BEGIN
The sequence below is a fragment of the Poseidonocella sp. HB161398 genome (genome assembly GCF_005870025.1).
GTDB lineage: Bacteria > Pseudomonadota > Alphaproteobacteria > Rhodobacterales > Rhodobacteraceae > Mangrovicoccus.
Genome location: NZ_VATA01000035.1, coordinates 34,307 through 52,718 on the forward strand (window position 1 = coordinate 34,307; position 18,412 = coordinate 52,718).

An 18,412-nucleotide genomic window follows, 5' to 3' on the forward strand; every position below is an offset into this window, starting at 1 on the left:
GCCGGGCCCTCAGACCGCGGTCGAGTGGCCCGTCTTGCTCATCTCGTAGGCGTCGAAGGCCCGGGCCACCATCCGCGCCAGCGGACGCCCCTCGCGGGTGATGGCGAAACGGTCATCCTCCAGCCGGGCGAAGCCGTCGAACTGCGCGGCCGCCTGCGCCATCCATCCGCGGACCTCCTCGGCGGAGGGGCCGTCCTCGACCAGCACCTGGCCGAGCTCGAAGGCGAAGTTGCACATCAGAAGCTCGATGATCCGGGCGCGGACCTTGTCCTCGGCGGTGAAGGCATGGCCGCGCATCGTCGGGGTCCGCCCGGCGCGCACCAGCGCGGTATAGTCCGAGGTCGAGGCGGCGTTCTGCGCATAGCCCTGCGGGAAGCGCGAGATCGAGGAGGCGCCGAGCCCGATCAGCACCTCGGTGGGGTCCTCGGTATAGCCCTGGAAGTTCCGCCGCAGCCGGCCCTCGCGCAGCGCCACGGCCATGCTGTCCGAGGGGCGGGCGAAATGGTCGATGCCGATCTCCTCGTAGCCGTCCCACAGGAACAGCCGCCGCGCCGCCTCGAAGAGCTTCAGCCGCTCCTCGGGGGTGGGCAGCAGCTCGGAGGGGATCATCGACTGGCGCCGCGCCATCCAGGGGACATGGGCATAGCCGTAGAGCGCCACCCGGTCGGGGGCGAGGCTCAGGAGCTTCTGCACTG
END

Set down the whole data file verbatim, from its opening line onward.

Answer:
The sequence below is a fragment of the Poseidonocella sp. HB161398 genome (genome assembly GCF_005870025.1).
GTDB lineage: Bacteria > Pseudomonadota > Alphaproteobacteria > Rhodobacterales > Rhodobacteraceae > Mangrovicoccus.
Genome location: NZ_VATA01000035.1, coordinates 34,307 through 52,718 on the forward strand (window position 1 = coordinate 34,307; position 18,412 = coordinate 52,718).

An 18,412-nucleotide genomic window follows, 5' to 3' on the forward strand; every position below is an offset into this window, starting at 1 on the left:
GCCGGGCCCTCAGACCGCGGTCGAGTGGCCCGTCTTGCTCATCTCGTAGGCGTCGAAGGCCCGGGCCACCATCCGCGCCAGCGGACGCCCCTCGCGGGTGATGGCGAAACGGTCATCCTCCAGCCGGGCGAAGCCGTCGAACTGCGCGGCCGCCTGCGCCATCCATCCGCGGACCTCCTCGGCGGAGGGGCCGTCCTCGACCAGCACCTGGCCGAGCTCGAAGGCGAAGTTGCACATCAGAAGCTCGATGATCCGGGCGCGGACCTTGTCCTCGGCGGTGAAGGCATGGCCGCGCATCGTCGGGGTCCGCCCGGCGCGCACCAGCGCGGTATAGTCCGAGGTCGAGGCGGCGTTCTGCGCATAGCCCTGCGGGAAGCGCGAGATCGAGGAGGCGCCGAGCCCGATCAGCACCTCGGTGGGGTCCTCGGTATAGCCCTGGAAGTTCCGCCGCAGCCGGCCCTCGCGCAGCGCCACGGCCATGCTGTCCGAGGGGCGGGCGAAATGGTCGATGCCGATCTCCTCGTAGCCGTCCCACAGGAACAGCCGCCGCGCCGCCTCGAAGAGCTTCAGCCGCTCCTCGGGGGTGGGCAGCAGCTCGGAGGGGATCATCGACTGGCGCCGCGCCATCCAGGGGACATGGGCATAGCCGTAGAGCGCCACCCGGTCGGGGGCGAGGCTCAGGAGCTTCTGCACTG